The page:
“Yes, because they are all inhabitants of the island of Ireland. So the adjective (if not the nationality) fits.”

    And therefore logic dictates that so are inhabitants of the British Isles British. And as you say, “So the adjective (if not the nationality) fits.”

    “And in case you are thinking that NI is not part of Ireland, please reflect on the term ‘Northern Ireland’.”

    Geographically yes. Obviously. And Ireland is part of the British Isles whether you like it or not. There’s one of us needs to reflect. Let’s face facts Horseman – it’s you!

  • Congal Claen,

    We’ve reached stalemate. Thanks for your time. Bye now.

  • Congal Claen

    Hi Horseman,

    Yip. I think we’ll have to let others decide.

    Let me leave on this – if you had been switched at birth with the likes of Mervyn Storey you would have grown up to believe you were British and not Irish. Equally illogical. You appear to be a victim of circumstance not logic.

  • Tazia Doll

    “It is ‘the north’, it is part of Ireland.”

    RoI is the most Northy part. Sinn Fein are just being lame fisted, they are in a British administration, in Northern Ireland.

    The administration’s name of the place or the name of the little state is Northern Ireland. I can call a pig a horse, however, it is still a pig. That’s life.

  • RepublicanStones

    Indeed Tazia, people can claim the north of Ireland is Britain or british all they want, it is however Irish. Glad we agree.

  • in that case

    “Indeed Tazia, people can claim the north of Ireland is Britain or british all they want, it is however Irish. Glad we agree. ”

    …i look forward to popping out to spend a few euros, send the kids to school to prepare for ‘Leaving Certs’ and cast a cote in the next election for a FF a FG TD to represent me in my constituency.

    Meanwhile….in a paralell universe where the rest of us live (hint..Northern Ireland) it’s Westminster / Local Assembly elections, Sterling, A Levels, NHS, A Levels and GCSEs.
    Where do these people get this funny british thing from…I wonder, I really do.

  • RepublicanStones

    Ahh another one who thinks that irishness is dependant upon which political system your governed by. Who seems also to base his nationality upon monetary terms and exams???????
    Tell me brainbox, considering you can spend euro in Belfast what is your point about sterling? Does a spainyard who visits London turn british for the duration of his stay because he spends money with Lizzie’s face upon it? I expect the Tibetans are living on Chinese soil, you probably think they are chinese? You are right, many of us live in ‘Northern Ireland’ and the clue is in the name.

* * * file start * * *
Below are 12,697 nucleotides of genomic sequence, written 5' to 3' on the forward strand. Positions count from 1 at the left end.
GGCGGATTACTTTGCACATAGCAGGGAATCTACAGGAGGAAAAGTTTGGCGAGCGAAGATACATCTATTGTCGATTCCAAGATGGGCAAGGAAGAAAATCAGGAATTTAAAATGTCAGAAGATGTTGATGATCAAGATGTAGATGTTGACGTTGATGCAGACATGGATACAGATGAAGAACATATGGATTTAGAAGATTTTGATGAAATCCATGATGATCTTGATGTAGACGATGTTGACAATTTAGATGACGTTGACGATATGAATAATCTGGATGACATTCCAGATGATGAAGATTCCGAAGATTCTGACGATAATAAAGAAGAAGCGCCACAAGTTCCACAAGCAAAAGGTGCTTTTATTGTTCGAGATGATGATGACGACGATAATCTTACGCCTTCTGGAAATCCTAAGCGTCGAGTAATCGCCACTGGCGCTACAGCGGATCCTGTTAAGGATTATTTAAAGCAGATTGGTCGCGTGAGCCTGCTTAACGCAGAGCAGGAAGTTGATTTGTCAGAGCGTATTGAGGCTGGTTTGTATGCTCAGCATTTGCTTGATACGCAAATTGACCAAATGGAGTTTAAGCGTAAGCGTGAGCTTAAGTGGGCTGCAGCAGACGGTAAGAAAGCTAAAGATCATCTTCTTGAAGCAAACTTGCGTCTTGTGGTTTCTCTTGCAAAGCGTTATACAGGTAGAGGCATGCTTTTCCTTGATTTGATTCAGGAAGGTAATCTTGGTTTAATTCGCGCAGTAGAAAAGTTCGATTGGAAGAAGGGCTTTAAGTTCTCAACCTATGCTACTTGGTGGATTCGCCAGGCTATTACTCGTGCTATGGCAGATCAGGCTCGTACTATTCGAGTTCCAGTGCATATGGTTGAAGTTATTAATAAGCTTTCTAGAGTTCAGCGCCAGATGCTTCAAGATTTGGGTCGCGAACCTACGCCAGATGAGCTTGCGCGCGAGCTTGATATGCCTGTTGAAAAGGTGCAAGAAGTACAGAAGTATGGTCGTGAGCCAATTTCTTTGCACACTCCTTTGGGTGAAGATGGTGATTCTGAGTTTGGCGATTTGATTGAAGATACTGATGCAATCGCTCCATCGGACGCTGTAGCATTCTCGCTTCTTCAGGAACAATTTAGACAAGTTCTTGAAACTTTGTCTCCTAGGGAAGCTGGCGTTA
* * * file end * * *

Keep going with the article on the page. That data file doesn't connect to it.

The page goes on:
• Congal Claen

    Hi RS,

    You can be British AND Irish. Although Ireland is not part of Britain. It can be, and by the majority of cartographers the world over, is described British as it’s part of the British Isles. In the same way the Isle of Wight is British even tho’ it’s not part of Britain. Or Tory Island is irish even tho it’s not part of Ireland. In the same way the British Isles are European. All geographically speaking. NI isn’t Irish politically speaking in the same way the Republic isn’t British. And as you’ve highlighted, Nations don’t always fit into geographic boundaries. So it all depends what you mean by Irishness…

  • runciter

    Ireland [..] is described British […] the Republic isn’t British.

    Right.

  • RepublicanStones

    ‘Although Ireland is not part of Britain.’

    Factually correct.

    ‘It can be, and by the majority of cartographers the world over, is described British…’

    So its not part of britain, but it can be????
    Also you must have some address book if you have spoken to the majority of mapmakers in the world.
    furthermore you seem to have relegated Ireland to being an Isle, like the isle of Wight. An Isle of Britain, Ireland is not.

    ‘NI isn’t Irish politically speaking in the same way the Republic isn’t British.’

    Realistically speaking the north of Ireland is Irish. You must then think that Tibet isn’t politically Tibetan. Also the term you hold so dear the ‘British Isles’ is well outdated and inaccurate. You must still refer to Sri Lanka as Ceylon.